Who is the most powerful being in the Tolkien universe?

Who Is the Most Powerful Being in the Tolkien Universe?

Who Is the Most Powerful Being in the Tolkien Universe?

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July 28 2015 7:10 AM

Who Is the Most Powerful Being in the Tolkien Universe?

Ian McKellen in The Lord of the Rings: The Return of the King, a
Ian McKellen in The Lord of the Rings: The Return of the King, and Orlando Bloom and Hugo Weaving in The Lord of the Rings: The Fellowship of the Ring.

Photo illustration by Juliana Jiménez. Photos courtesy New Line Cinema and New Line Productions.

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Answer by Stephen Tempest:

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God is the most powerful entity in Tolkien's Lord of the Rings universe. The Elvish name for him is actually Eru Ilúvatar, meaning “the one, father of all.” So the question becomes: Who is the second-most powerful being?

Originally, it was Melkor, “he who arises in might,” the most powerful of the Ainur (or angels). But Melkor became arrogant and saw himself as superior to the other angels, and rebelled against God. Like Satan in our own world, he fell from grace and became the spirit of evil, known as Morgoth (meaning “dark enemy”).

Morgoth spent thousands of years corrupting the Earth and making many evil things. But this slowly dispersed his natural power into the fabric of reality, so that he himself became diminished and weakened on a personal level. (This was not something he'd planned or expected.) Eventually, he was weak enough that he could be overthrown and cast out of the universe into the infinite Void.

Sauron was originally one of Morgoth's most powerful and trusted servants. After the overthrow of his master, he set up on his own.

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Not all the angels rebelled against God. Some of them agreed to enter into the world, to help prepare things for the coming of humans and elves.

Fourteen of these angels were respected by the others as more powerful, more wise, and more holy than the rest of them, so they became their leaders. They were given the title Valar, which means “the powerful ones.” (Melkor had originally been counted as one of the Valar, too, until his fall from grace became known.) Each of the Valar had a specific area of interest within creation and attracted followers who shared that interest from among the lesser angels (who became known as the Maiar, meaning “the fair ones”).

The most powerful of the Valar other than Morgoth were Manwë (meaning “blessed one”), who became their king, and his wife, Varda (“sublime one”) who became queen. Manwë's area of dominion is the air and the winds, and the Great Eagles are his servants and messengers. Varda is the lady of light, and she made the stars. The elves of Middle-earth call her Elbereth, which means “star-queen.”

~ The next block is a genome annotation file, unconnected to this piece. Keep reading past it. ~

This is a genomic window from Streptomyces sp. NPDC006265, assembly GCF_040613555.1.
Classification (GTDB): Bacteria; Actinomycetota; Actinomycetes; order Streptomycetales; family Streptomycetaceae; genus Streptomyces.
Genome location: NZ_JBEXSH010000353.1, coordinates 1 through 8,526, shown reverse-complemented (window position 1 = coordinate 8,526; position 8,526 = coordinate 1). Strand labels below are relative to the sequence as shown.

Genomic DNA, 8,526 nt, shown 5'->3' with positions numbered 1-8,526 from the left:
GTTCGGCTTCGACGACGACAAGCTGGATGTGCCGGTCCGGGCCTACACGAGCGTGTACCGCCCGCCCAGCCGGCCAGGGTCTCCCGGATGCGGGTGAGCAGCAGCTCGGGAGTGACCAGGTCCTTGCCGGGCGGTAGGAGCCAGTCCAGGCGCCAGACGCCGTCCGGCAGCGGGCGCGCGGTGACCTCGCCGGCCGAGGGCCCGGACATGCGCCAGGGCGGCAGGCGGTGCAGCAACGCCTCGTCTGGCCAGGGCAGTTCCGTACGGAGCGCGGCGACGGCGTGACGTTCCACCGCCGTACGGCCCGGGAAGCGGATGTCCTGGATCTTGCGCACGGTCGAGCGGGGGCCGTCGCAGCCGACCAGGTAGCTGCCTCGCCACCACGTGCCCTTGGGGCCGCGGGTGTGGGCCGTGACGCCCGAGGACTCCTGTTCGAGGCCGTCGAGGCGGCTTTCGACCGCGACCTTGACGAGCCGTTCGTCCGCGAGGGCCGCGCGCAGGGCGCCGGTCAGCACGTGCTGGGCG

Manwë and Varda have less raw power than Morgoth, if by power you mean the ability to change and destroy; but they had more authority and wisdom, which is a different sort of power. After the fall and banishment of Morgoth at the end of the First Age, their power is now unchallenged. However, being wise, they do not interfere much in the affairs of mortals, and when they do it's only in a very subtle and indirect way. When Gandalf  makes cryptic hints about how things were “meant to happen” or that something was “not mere chance,” he's referring to this kind of subtle assistance.

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Gandalf himself, incidentally, is a personal envoy of Manwë sent to rally the people of Middle-earth to fight Sauron. His job is not to do their fighting for them, however, reflecting the Valar's hands-off approach.

It should also be said that Tolkien did not really think in terms of video game–style levels of power. Power to him was an intangible thing that can take many forms, and is not the same as raw strength or destructive ability. Tulkas, one of the Valar, is the strongest and the best at fighting; but he's certainly not the most powerful among them, and he readily accepts Manwë's leadership.

Likewise, Morgoth at his height was the most powerful nondivine entity in Arda; but even he was defeated in a fight by Ungoliant, who could only do one thing (engulf and consume things in darkness), but could do it really, really well.

To Tolkien, the power to resist, the power to stay true to your goals, the power to inspire other people to follow you, were all equally or more important than the power to win battles or use “magic” to change the world.

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